Friday, February 18, 2011

Is the United States Just Like Greece? A Guru Gets It Wrong

Many years ago I read Fooled By Randomness, by Nassim Taleb - it was an instant classic in my library. I was excited when his next book Black Swan came out, it too was amazing. Both books seemed to predict in some way the financial crisis that eventually unfolded in 2008. If you haven't read either of these books it is my suggestion you pick them up and read and re-read them.

Needless to say, I'm a fan of Taleb. Yet Taleb has made some comments recently that can only be explained as mainstream and wrong - two things that he is rarely accused of.

At a forum in which he spoke recently he commented that "The United States is just like Greece, only without the International Monetary Fund (IMF) to enforce discipline". He goes on to say "The only happy thing that can happen in the U.S. is a bond riot".

Pretty much every mainstream economist, political commentator and politician (from left, right and center) has at some point expressed a similar refrain about the U.S. being Greece.

The reference is to the massive debt problem facing Greece and the dramatic events that led up to massive government (read Euro/IMF) intervention last year.

With the United States National Debt approaching $14 trillion, the comparison would seem to make sense on some level - but the fact is that it is wrong. The U.S. is not Greece and is not like Greece.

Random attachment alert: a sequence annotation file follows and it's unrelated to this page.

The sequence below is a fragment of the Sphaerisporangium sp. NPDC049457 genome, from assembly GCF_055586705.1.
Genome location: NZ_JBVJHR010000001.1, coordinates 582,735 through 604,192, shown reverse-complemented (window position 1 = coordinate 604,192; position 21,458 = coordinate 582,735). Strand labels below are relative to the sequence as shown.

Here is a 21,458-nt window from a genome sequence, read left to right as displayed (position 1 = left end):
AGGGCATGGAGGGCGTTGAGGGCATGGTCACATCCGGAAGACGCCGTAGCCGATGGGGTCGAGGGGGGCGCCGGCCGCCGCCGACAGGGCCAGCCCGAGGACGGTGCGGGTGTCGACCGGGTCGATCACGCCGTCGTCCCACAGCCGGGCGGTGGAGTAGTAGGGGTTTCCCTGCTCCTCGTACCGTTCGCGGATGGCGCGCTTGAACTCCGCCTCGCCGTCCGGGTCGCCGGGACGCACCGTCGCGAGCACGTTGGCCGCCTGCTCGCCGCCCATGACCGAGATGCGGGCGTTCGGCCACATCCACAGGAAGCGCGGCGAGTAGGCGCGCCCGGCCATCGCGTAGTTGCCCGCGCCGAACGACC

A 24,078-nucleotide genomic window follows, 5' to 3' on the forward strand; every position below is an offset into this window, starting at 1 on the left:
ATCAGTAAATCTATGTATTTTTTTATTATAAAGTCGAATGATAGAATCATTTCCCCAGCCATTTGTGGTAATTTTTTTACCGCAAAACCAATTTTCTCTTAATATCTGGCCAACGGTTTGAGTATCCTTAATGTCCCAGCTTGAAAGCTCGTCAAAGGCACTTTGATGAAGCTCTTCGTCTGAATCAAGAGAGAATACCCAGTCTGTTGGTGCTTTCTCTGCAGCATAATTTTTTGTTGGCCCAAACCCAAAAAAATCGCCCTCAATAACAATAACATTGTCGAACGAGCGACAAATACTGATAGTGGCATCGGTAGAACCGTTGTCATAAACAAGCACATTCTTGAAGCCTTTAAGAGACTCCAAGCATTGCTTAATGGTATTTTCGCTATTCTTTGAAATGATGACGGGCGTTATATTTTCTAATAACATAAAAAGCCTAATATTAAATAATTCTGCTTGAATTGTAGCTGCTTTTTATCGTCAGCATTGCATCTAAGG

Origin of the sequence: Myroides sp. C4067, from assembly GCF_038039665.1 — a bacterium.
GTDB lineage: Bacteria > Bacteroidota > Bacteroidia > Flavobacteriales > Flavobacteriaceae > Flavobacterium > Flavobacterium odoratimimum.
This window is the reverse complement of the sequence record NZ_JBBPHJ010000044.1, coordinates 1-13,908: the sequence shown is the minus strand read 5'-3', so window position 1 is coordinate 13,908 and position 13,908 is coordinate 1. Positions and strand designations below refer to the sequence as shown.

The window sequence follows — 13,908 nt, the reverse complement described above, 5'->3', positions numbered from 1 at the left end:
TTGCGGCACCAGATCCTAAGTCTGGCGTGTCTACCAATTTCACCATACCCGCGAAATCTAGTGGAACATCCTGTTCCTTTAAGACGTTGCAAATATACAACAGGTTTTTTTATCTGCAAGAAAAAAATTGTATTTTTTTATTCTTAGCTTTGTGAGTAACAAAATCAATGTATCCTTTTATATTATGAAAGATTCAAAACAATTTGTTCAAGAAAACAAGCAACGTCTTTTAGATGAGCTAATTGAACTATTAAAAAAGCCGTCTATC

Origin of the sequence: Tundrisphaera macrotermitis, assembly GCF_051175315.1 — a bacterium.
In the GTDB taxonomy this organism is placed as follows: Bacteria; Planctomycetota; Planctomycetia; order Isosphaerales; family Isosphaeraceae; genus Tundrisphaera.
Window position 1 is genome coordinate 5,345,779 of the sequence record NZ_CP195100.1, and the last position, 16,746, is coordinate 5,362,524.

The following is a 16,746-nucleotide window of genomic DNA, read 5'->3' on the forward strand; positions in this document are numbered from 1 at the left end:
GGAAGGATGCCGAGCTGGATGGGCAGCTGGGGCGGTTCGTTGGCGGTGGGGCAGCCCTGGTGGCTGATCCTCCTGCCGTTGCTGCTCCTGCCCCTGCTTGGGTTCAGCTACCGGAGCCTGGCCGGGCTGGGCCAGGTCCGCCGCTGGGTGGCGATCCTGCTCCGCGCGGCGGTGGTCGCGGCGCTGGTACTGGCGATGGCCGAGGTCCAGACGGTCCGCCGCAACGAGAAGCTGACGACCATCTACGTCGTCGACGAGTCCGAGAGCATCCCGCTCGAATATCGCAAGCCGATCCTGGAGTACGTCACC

The big flaw in Taleb's arguement is a misunderstanding of the monetary system under which each country operates. Greece is a member of the European Union and borrows in Euro's, a currency in which it has no control and little influence. Greece must acquire Euro's by selling something in order to pay their debts, they can't print the Euro. The United States on the other hand issues debt in their own non-convertible currency, they are the monopoly issuer and can print dollars. The U.S. cannot default (ok, they could, but it would be a political decision, not a revenue constraint) as they owe dollars of which they control the printing press.

A more apt, but still not a good comparison would be California and Greece. California spends and borrows in dollars, the state must receive tax revenue or issue debt in dollars. California cannot print dollars, thus they are revenue constrained and could default (note: States cannot currently go bankrupt, nor do I believe that any states this point).

The common belief is that the Federal Reserve is "printing money" via their Quantitative Easing programs, this is not true - they are changing the duration of government liabilities - essentially engaging in Open Market Operations. It is the Federal Government (Both Houses of Congress and the Presidency) that actually print money (out of thin air) when they deficit spend.

When one of the greatest thinkers in the financial markets doesn't understand the global monetary systems, it makes one wonder what hope there is for our financial systems.

Please note I am not saying Taleb is not smart, I think he is a genius, but he has this wrong - as do most mainstream economists.

Scott Dauenhauer CFP, MSFP, AIF